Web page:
With billions of people scattered all across the world, each one more different than the other, it’s a struggle to believe that majority of us share the same fears. In every language, every culture and community there is an unexplainable fear of what happens next. It can take some people their entire lives to realise what their purpose is, or why they’ve chosen the path they’re on. It’s an irrational, but consuming fear for most while the more fortunate of us have simply accepted the mystery and move on with their lives. Future Generations’ debut album (released July 2016 via Frenchkiss Records) is a lament to the daily struggle with finding individual meaning in an infinitely large world.
The indie pop group from New York have successfully managed to capture this daunting uncertainty and channel it through a ten track, universally appealing debut album of the same name. Eddie Gore (vocals), Eric Grossman (guitar), Mike Sansevere (synth/percussion) and Devon Sheridan (bass) are writing beyond their years as they explore heavy topics such as love, loss and oblivion in an album composed for the most part in a crammed college dorm room during a restricting schedule of work and study.
Although young in age, Future Generations’ songwriting holds an astonishing depth usually found in more mature, established artists. Stranger again, Future Generations have chosen the indie pop platform in executing their music, a genre generally reserved for simple Summer anthems and laments to young love and carefree youth. While the album does hold some of those clichés, certain tracks find the band veering into a darker side to their music, leaving lyrically remarkable tracks lost in an upbeat track of infectious hooks and harmonies. It could also be said that this was intentional, using the juxtaposition of feel-good pop and uplifting chord progressions against darker themes. This puts huge emphasis on the irony involved in dealing with anxiety where those happiest on the outside can often be quite troubled on the inside. Future Generations deal with this, amongst many other themes throughout the course of their debut.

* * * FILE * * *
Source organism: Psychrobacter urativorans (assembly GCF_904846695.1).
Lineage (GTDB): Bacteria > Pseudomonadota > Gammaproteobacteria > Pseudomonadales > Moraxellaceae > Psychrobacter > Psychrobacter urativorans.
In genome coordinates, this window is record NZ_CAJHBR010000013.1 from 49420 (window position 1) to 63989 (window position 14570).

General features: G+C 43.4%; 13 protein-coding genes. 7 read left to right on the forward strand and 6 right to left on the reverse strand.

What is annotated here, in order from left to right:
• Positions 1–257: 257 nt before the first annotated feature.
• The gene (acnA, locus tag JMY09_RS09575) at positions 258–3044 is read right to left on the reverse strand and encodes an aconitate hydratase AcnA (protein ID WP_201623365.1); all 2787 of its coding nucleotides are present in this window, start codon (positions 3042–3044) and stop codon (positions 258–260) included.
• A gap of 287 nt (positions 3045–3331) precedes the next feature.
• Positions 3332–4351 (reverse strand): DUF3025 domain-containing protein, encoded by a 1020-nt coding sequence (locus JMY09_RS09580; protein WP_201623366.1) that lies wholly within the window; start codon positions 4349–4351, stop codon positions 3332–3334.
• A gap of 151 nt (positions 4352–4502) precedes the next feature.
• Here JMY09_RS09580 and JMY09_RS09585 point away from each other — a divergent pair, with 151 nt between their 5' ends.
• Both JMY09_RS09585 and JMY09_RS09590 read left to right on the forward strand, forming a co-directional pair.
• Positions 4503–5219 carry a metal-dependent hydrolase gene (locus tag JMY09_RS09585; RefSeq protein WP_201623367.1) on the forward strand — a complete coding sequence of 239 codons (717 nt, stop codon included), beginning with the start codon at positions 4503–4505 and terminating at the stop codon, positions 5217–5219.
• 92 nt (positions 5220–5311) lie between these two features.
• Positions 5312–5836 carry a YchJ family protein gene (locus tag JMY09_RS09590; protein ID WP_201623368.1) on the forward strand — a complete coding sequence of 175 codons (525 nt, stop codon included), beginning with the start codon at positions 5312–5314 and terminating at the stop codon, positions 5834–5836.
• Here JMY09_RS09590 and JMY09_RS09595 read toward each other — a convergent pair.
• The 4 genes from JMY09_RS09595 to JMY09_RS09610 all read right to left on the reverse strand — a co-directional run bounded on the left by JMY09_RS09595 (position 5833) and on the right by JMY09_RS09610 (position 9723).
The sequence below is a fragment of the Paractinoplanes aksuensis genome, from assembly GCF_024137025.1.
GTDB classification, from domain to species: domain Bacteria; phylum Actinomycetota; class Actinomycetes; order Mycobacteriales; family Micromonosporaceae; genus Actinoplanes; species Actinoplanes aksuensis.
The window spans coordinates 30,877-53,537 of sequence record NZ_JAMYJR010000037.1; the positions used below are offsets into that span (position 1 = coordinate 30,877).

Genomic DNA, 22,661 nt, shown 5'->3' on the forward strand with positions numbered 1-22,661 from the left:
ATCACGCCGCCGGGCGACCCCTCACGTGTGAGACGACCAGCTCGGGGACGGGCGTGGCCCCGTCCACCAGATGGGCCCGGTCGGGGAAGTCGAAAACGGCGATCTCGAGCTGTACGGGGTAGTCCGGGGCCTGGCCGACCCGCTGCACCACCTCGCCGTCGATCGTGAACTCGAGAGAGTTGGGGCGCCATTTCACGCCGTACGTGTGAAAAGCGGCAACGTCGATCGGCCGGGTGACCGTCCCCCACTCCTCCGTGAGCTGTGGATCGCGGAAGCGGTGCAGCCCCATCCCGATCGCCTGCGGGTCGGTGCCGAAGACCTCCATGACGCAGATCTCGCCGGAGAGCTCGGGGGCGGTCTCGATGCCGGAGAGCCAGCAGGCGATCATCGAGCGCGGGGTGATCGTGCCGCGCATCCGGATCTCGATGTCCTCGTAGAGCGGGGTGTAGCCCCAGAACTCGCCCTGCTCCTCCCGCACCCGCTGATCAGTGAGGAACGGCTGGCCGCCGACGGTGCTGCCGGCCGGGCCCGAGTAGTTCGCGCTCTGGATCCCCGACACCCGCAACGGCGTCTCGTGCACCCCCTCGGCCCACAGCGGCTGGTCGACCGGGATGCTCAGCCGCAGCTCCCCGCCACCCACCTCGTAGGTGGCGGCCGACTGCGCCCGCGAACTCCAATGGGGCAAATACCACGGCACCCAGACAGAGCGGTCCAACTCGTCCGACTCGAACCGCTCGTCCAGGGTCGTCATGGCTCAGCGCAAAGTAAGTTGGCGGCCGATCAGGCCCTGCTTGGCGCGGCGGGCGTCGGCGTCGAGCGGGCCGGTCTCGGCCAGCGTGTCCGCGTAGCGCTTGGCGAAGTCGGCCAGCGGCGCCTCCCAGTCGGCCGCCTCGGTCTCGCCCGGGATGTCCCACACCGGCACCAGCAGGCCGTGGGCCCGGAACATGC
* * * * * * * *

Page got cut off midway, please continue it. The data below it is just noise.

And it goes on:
Don’t be fooled by the opening track “Grace;” a synthetic, almost hypnotic symphony of modern sounds with Gore’s crooning vocals mirroring that of Arctic Monkeys frontman Alex Turner. While it’s not the best representation of Future Generation’s more comfortable sound, it is a fine example of where their lyrics sit best, an appropriate backing track for their work. Out of the entire album, this song feels most suited to a band like Future Generations; where music and lyrics tie together neatly without an air of confusion. “Grace” also introduces us to the retro, 8-bit effect added by Sansevere’s synths which will be discussed in further detail later on in the album.
Listen: “Stars” – Future Generations
“Stars” is possibly the most commercially successful track on the album, recently performed by the band on YouTube’s popular BalconyTV series. Its catchy tune and fast-pace mask its hidden depth as Gore sings of the irrational fear of exposing himself to the outside, calling out to a loved one to help him conquer these fears. ‘If you come to me close, we’ll cut the cable to outside.’ Gore pleads in the chorus, bringing the listener along with him on a journey to stepping up and conquering your invisible barriers. The line ‘I will tell you I’m alright but maybe more inside,’ Takes us back to the aforementioned metaphor of masking the fear-riddled lyrics with indie pop versus slapping on a smile when you’re shattered inside. This is an interesting method and certainly an effective one in the development of this album.
In a Two Door Cinema Club-esque concoction of punctuating piano chords and a repetitive chorus, Future Generations compose a song of new beginnings and fresh starts, “Rain.” The song itself is quite aggressive with the harsh, almost whiplash-worthy drum beat conveying a bottled up anger, or frustration making this quite a tension-filled listen. ‘I just can’t wait till it pours/I just can’t till it rains.’ Gore sings, desperate for the weather to wash away all his worries, fears and mistakes. “Rain,” like many other tracks once again explores the struggles of anxiety and living with regrets. It’s unknown whether Future Generations are taking from their own personal experiences or speaking out on behalf of others. Maybe they just like the rain.